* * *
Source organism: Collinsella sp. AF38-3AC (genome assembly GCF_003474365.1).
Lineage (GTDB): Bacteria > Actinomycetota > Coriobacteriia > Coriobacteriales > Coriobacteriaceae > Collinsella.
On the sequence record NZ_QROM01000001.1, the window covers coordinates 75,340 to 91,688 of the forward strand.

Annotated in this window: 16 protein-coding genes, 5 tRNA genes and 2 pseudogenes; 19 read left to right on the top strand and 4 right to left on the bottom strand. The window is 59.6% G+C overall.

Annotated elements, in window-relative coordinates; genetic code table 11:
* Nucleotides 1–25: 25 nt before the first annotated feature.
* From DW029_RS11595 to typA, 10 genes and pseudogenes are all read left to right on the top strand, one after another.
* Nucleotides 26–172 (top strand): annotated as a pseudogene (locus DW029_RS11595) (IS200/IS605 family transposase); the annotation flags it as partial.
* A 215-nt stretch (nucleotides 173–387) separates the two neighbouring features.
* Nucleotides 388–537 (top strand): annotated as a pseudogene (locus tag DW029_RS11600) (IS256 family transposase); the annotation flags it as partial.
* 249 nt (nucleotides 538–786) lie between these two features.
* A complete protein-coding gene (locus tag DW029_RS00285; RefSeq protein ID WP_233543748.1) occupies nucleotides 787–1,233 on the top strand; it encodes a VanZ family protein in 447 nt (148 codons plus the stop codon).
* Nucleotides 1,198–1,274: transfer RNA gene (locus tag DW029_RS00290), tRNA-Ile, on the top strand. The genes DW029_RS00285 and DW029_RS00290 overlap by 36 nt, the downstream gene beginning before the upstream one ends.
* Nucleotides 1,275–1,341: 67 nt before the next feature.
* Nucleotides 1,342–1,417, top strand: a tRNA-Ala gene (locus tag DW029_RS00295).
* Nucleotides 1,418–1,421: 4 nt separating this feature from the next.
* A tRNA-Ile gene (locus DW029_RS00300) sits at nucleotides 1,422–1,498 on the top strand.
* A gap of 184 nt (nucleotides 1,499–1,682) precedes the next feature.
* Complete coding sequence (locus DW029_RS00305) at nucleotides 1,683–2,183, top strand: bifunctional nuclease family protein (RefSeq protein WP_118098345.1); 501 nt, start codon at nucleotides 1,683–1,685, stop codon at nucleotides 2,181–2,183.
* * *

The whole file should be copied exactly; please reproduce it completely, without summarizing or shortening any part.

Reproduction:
Source organism: Collinsella sp. AF38-3AC (genome assembly GCF_003474365.1).
Lineage (GTDB): Bacteria > Actinomycetota > Coriobacteriia > Coriobacteriales > Coriobacteriaceae > Collinsella.
On the sequence record NZ_QROM01000001.1, the window covers coordinates 75,340 to 91,688 of the forward strand.

Annotated in this window: 16 protein-coding genes, 5 tRNA genes and 2 pseudogenes; 19 read left to right on the top strand and 4 right to left on the bottom strand. The window is 59.6% G+C overall.

Annotated elements, in window-relative coordinates; genetic code table 11:
* Nucleotides 1–25: 25 nt before the first annotated feature.
* From DW029_RS11595 to typA, 10 genes and pseudogenes are all read left to right on the top strand, one after another.
* Nucleotides 26–172 (top strand): annotated as a pseudogene (locus DW029_RS11595) (IS200/IS605 family transposase); the annotation flags it as partial.
* A 215-nt stretch (nucleotides 173–387) separates the two neighbouring features.
* Nucleotides 388–537 (top strand): annotated as a pseudogene (locus tag DW029_RS11600) (IS256 family transposase); the annotation flags it as partial.
* 249 nt (nucleotides 538–786) lie between these two features.
* A complete protein-coding gene (locus tag DW029_RS00285; RefSeq protein ID WP_233543748.1) occupies nucleotides 787–1,233 on the top strand; it encodes a VanZ family protein in 447 nt (148 codons plus the stop codon).
* Nucleotides 1,198–1,274: transfer RNA gene (locus tag DW029_RS00290), tRNA-Ile, on the top strand. The genes DW029_RS00285 and DW029_RS00290 overlap by 36 nt, the downstream gene beginning before the upstream one ends.
* Nucleotides 1,275–1,341: 67 nt before the next feature.
* Nucleotides 1,342–1,417, top strand: a tRNA-Ala gene (locus tag DW029_RS00295).
* Nucleotides 1,418–1,421: 4 nt separating this feature from the next.
* A tRNA-Ile gene (locus DW029_RS00300) sits at nucleotides 1,422–1,498 on the top strand.
* A gap of 184 nt (nucleotides 1,499–1,682) precedes the next feature.
* Complete coding sequence (locus DW029_RS00305) at nucleotides 1,683–2,183, top strand: bifunctional nuclease family protein (RefSeq protein WP_118098345.1); 501 nt, start codon at nucleotides 1,683–1,685, stop codon at nucleotides 2,181–2,183.